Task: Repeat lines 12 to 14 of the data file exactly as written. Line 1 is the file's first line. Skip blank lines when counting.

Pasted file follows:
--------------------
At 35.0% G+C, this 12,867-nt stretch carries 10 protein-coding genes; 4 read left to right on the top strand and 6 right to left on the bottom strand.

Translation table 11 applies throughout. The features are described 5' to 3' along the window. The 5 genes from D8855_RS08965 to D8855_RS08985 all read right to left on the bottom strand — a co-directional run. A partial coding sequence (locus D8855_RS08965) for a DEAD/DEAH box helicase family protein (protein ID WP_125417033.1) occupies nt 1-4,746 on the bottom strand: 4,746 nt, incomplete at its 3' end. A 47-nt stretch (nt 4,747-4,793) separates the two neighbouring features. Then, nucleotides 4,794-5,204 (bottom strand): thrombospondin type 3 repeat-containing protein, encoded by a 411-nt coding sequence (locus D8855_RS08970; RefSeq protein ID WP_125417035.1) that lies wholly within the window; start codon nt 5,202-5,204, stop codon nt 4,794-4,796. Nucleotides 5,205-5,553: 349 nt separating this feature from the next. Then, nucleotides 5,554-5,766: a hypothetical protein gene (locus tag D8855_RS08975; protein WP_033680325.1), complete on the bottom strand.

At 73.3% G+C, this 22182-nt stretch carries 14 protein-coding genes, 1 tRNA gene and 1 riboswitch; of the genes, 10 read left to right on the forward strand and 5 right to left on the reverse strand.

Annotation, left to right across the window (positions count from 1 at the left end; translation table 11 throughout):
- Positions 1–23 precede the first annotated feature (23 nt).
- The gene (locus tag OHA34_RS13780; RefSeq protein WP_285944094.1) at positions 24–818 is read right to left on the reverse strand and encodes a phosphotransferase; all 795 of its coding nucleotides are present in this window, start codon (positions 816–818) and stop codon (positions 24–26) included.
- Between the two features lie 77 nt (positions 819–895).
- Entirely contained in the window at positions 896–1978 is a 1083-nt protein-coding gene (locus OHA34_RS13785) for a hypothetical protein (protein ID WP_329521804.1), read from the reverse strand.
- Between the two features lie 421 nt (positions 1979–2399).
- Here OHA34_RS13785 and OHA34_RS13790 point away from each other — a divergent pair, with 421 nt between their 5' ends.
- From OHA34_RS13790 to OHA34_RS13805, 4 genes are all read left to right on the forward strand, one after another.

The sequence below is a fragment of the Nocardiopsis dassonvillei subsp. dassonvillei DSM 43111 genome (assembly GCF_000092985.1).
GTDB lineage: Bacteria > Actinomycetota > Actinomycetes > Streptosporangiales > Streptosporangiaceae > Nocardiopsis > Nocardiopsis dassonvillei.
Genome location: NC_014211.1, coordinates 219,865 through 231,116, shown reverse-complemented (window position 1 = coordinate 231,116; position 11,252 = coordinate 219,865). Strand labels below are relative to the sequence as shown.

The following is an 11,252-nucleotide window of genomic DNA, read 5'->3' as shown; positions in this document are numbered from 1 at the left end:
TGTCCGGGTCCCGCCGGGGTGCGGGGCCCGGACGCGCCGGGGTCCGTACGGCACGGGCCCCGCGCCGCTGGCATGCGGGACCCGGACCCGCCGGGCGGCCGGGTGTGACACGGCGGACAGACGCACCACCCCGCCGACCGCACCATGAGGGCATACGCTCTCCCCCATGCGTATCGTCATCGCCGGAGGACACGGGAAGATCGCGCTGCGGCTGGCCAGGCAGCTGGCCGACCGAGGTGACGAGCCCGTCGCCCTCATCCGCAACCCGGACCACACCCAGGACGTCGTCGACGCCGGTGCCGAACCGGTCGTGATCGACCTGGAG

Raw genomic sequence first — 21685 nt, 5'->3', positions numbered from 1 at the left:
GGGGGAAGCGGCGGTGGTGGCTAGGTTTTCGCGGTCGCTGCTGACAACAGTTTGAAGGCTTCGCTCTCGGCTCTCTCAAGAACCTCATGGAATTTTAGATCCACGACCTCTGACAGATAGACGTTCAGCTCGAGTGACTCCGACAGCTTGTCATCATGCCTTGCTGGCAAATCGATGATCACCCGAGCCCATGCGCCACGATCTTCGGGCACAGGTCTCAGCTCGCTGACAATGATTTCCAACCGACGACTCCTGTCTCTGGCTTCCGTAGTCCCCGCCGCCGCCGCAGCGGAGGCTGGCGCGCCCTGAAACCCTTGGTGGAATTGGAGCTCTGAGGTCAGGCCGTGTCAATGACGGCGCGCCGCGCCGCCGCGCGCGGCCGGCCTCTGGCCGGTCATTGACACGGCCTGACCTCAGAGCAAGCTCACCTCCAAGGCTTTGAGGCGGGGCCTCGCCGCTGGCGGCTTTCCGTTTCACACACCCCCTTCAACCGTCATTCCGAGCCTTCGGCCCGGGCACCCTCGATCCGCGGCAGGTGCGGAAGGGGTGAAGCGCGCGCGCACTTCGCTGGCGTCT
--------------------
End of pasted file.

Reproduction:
The sequence below is a fragment of the Nocardiopsis dassonvillei subsp. dassonvillei DSM 43111 genome (assembly GCF_000092985.1).
GTDB lineage: Bacteria > Actinomycetota > Actinomycetes > Streptosporangiales > Streptosporangiaceae > Nocardiopsis > Nocardiopsis dassonvillei.
Genome location: NC_014211.1, coordinates 219,865 through 231,116, shown reverse-complemented (window position 1 = coordinate 231,116; position 11,252 = coordinate 219,865). Strand labels below are relative to the sequence as shown.